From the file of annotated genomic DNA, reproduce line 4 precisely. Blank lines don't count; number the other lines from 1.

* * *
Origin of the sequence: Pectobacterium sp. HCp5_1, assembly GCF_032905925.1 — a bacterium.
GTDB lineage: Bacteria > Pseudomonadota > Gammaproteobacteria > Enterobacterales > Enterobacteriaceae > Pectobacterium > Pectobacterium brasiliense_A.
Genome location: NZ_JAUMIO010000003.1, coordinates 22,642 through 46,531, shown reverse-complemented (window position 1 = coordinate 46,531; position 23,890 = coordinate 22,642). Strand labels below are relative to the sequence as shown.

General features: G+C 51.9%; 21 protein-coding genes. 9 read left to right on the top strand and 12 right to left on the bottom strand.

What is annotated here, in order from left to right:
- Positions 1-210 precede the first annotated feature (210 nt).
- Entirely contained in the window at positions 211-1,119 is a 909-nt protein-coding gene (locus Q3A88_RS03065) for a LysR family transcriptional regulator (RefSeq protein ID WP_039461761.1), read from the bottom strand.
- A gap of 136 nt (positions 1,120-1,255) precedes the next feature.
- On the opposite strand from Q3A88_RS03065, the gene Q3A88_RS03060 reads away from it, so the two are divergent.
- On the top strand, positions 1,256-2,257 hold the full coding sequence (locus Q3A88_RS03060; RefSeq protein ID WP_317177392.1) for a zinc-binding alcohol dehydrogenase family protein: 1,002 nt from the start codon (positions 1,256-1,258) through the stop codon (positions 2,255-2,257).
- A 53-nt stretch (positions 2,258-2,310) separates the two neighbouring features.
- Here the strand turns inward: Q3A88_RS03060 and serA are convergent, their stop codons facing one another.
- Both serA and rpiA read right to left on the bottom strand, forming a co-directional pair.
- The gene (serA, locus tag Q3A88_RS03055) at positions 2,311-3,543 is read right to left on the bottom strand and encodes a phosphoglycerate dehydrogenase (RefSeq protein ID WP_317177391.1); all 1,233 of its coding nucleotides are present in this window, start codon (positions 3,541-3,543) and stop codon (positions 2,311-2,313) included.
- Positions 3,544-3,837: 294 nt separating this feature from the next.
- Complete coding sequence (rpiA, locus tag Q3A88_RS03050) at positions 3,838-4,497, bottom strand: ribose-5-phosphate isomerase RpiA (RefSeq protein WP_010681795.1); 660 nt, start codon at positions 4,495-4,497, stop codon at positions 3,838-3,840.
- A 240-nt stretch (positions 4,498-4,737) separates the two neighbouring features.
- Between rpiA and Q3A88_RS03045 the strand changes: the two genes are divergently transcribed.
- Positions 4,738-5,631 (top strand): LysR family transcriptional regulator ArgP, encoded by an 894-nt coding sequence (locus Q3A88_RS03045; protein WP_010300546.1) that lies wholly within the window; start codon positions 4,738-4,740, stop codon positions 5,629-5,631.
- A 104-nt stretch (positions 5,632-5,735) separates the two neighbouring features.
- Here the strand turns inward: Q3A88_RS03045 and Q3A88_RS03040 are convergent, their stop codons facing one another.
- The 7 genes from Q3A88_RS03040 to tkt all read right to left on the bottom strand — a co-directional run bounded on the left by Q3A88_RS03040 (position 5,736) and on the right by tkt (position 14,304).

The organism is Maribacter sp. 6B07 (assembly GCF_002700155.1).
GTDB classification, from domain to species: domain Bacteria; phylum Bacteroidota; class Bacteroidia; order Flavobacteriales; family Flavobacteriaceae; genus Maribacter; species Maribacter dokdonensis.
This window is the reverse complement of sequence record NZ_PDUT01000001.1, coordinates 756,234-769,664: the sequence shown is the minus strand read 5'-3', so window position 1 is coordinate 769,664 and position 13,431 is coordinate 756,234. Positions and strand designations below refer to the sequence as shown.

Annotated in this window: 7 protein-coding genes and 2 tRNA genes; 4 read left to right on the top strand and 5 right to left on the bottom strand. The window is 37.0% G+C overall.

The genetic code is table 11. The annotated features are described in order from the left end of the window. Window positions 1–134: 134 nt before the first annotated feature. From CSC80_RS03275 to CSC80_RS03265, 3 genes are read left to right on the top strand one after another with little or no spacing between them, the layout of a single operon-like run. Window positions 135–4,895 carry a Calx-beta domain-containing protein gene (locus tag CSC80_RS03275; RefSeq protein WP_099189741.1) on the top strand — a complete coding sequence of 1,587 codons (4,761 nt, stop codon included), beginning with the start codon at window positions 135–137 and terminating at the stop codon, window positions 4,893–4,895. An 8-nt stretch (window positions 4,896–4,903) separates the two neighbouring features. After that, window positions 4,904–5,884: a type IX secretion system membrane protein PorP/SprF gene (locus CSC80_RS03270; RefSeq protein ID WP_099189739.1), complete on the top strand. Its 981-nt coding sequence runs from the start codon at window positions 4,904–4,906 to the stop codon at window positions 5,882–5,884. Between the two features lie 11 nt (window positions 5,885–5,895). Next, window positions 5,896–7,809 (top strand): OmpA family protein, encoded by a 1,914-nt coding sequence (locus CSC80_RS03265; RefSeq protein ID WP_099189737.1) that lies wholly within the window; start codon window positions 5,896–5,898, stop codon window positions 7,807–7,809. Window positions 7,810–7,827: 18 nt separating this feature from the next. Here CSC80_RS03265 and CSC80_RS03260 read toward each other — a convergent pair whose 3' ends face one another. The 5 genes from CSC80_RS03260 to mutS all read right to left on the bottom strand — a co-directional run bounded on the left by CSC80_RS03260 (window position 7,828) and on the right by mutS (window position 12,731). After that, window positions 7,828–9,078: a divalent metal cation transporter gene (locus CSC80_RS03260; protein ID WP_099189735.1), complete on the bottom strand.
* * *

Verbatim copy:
General features: G+C 51.9%; 21 protein-coding genes. 9 read left to right on the top strand and 12 right to left on the bottom strand.